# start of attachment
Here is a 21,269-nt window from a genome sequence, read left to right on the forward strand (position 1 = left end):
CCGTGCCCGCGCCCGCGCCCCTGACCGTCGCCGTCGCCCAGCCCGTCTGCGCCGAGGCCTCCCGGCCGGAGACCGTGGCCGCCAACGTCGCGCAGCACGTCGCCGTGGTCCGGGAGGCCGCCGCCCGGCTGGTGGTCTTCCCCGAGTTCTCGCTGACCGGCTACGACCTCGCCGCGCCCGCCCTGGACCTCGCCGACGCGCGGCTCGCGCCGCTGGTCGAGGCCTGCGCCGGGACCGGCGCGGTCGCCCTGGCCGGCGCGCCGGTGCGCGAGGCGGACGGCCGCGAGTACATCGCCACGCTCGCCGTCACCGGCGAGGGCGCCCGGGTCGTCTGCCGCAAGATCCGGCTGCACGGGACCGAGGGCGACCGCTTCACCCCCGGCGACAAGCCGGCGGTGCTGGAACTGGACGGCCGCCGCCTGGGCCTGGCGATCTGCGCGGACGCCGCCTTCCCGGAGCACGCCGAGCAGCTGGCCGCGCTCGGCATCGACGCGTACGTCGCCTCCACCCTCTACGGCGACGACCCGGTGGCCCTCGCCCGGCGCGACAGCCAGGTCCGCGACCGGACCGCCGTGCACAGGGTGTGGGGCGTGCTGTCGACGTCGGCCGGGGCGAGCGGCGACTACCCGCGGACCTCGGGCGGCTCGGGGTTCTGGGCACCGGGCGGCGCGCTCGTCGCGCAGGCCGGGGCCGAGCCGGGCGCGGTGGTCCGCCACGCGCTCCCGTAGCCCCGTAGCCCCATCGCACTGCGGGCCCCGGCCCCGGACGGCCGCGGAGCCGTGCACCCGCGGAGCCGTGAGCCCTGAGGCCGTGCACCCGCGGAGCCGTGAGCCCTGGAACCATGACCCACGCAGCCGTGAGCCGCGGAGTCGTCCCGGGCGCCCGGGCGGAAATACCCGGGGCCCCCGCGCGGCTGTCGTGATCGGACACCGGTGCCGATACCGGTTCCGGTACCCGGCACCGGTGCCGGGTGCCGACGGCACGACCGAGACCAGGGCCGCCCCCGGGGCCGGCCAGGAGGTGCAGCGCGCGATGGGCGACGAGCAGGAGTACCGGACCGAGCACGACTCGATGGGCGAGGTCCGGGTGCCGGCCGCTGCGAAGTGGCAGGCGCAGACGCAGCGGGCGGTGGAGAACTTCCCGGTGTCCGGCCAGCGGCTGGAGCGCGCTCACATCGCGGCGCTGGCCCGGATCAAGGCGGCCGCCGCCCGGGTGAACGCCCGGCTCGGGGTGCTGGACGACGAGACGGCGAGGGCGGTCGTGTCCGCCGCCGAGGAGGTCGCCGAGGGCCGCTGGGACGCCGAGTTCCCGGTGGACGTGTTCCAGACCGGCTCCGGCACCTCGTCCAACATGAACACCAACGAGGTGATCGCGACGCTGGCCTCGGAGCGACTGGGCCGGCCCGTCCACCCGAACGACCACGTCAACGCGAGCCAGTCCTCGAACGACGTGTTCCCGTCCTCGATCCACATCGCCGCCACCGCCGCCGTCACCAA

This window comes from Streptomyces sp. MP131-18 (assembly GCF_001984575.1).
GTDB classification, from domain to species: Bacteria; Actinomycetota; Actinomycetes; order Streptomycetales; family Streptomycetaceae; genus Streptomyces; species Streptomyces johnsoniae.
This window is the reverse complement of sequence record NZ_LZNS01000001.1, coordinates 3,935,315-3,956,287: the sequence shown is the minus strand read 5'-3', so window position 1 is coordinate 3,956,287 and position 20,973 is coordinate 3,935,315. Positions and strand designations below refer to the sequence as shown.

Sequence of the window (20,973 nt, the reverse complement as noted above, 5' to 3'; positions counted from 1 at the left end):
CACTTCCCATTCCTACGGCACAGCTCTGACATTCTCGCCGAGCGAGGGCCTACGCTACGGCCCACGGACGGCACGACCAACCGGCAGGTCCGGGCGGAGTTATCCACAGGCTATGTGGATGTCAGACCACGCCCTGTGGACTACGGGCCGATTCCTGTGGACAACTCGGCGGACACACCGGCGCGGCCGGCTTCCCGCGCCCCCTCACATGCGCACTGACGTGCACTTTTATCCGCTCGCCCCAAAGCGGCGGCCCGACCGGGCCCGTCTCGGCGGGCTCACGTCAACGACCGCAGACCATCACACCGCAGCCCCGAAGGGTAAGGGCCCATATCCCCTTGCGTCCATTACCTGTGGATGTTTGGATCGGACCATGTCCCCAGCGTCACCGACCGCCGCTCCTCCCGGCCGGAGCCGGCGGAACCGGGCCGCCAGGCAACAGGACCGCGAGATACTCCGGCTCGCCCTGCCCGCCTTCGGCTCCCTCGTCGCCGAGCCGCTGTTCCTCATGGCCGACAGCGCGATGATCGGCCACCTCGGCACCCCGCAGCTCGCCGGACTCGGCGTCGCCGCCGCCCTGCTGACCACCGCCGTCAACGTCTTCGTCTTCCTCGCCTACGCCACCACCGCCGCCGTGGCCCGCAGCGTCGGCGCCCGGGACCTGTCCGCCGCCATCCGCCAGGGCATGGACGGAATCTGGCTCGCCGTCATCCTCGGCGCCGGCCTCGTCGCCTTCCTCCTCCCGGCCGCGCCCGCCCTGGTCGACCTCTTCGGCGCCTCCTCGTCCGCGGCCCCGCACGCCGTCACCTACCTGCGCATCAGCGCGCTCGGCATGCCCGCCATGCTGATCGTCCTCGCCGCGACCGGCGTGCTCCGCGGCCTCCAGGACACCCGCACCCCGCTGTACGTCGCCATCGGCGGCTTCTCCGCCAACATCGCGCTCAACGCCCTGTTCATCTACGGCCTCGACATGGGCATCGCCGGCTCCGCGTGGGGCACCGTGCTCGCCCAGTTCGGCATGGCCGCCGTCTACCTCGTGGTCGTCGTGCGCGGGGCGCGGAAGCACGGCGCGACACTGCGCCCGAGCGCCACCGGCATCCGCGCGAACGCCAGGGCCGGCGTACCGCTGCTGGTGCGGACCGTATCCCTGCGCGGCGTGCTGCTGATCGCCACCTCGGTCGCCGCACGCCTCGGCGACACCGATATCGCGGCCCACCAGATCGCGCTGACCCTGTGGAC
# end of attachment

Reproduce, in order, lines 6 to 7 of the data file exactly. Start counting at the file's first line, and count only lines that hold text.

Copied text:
Sequence of the window (20,973 nt, the reverse complement as noted above, 5' to 3'; positions counted from 1 at the left end):
CACTTCCCATTCCTACGGCACAGCTCTGACATTCTCGCCGAGCGAGGGCCTACGCTACGGCCCACGGACGGCACGACCAACCGGCAGGTCCGGGCGGAGTTATCCACAGGCTATGTGGATGTCAGACCACGCCCTGTGGACTACGGGCCGATTCCTGTGGACAACTCGGCGGACACACCGGCGCGGCCGGCTTCCCGCGCCCCCTCACATGCGCACTGACGTGCACTTTTATCCGCTCGCCCCAAAGCGGCGGCCCGACCGGGCCCGTCTCGGCGGGCTCACGTCAACGACCGCAGACCATCACACCGCAGCCCCGAAGGGTAAGGGCCCATATCCCCTTGCGTCCATTACCTGTGGATGTTTGGATCGGACCATGTCCCCAGCGTCACCGACCGCCGCTCCTCCCGGCCGGAGCCGGCGGAACCGGGCCGCCAGGCAACAGGACCGCGAGATACTCCGGCTCGCCCTGCCCGCCTTCGGCTCCCTCGTCGCCGAGCCGCTGTTCCTCATGGCCGACAGCGCGATGATCGGCCACCTCGGCACCCCGCAGCTCGCCGGACTCGGCGTCGCCGCCGCCCTGCTGACCACCGCCGTCAACGTCTTCGTCTTCCTCGCCTACGCCACCACCGCCGCCGTGGCCCGCAGCGTCGGCGCCCGGGACCTGTCCGCCGCCATCCGCCAGGGCATGGACGGAATCTGGCTCGCCGTCATCCTCGGCGCCGGCCTCGTCGCCTTCCTCCTCCCGGCCGCGCCCGCCCTGGTCGACCTCTTCGGCGCCTCCTCGTCCGCGGCCCCGCACGCCGTCACCTACCTGCGCATCAGCGCGCTCGGCATGCCCGCCATGCTGATCGTCCTCGCCGCGACCGGCGTGCTCCGCGGCCTCCAGGACACCCGCACCCCGCTGTACGTCGCCATCGGCGGCTTCTCCGCCAACATCGCGCTCAACGCCCTGTTCATCTACGGCCTCGACATGGGCATCGCCGGCTCCGCGTGGGGCACCGTGCTCGCCCAGTTCGGCATGGCCGCCGTCTACCTCGTGGTCGTCGTGCGCGGGGCGCGGAAGCACGGCGCGACACTGCGCCCGAGCGCCACCGGCATCCGCGCGAACGCCAGGGCCGGCGTACCGCTGCTGGTGCGGACCGTATCCCTGCGCGGCGTGCTGCTGATCGCCACCTCGGTCGCCGCACGCCTCGGCGACACCGATATCGCGGCCCACCAGATCGCGCTGACCCTGTGGAC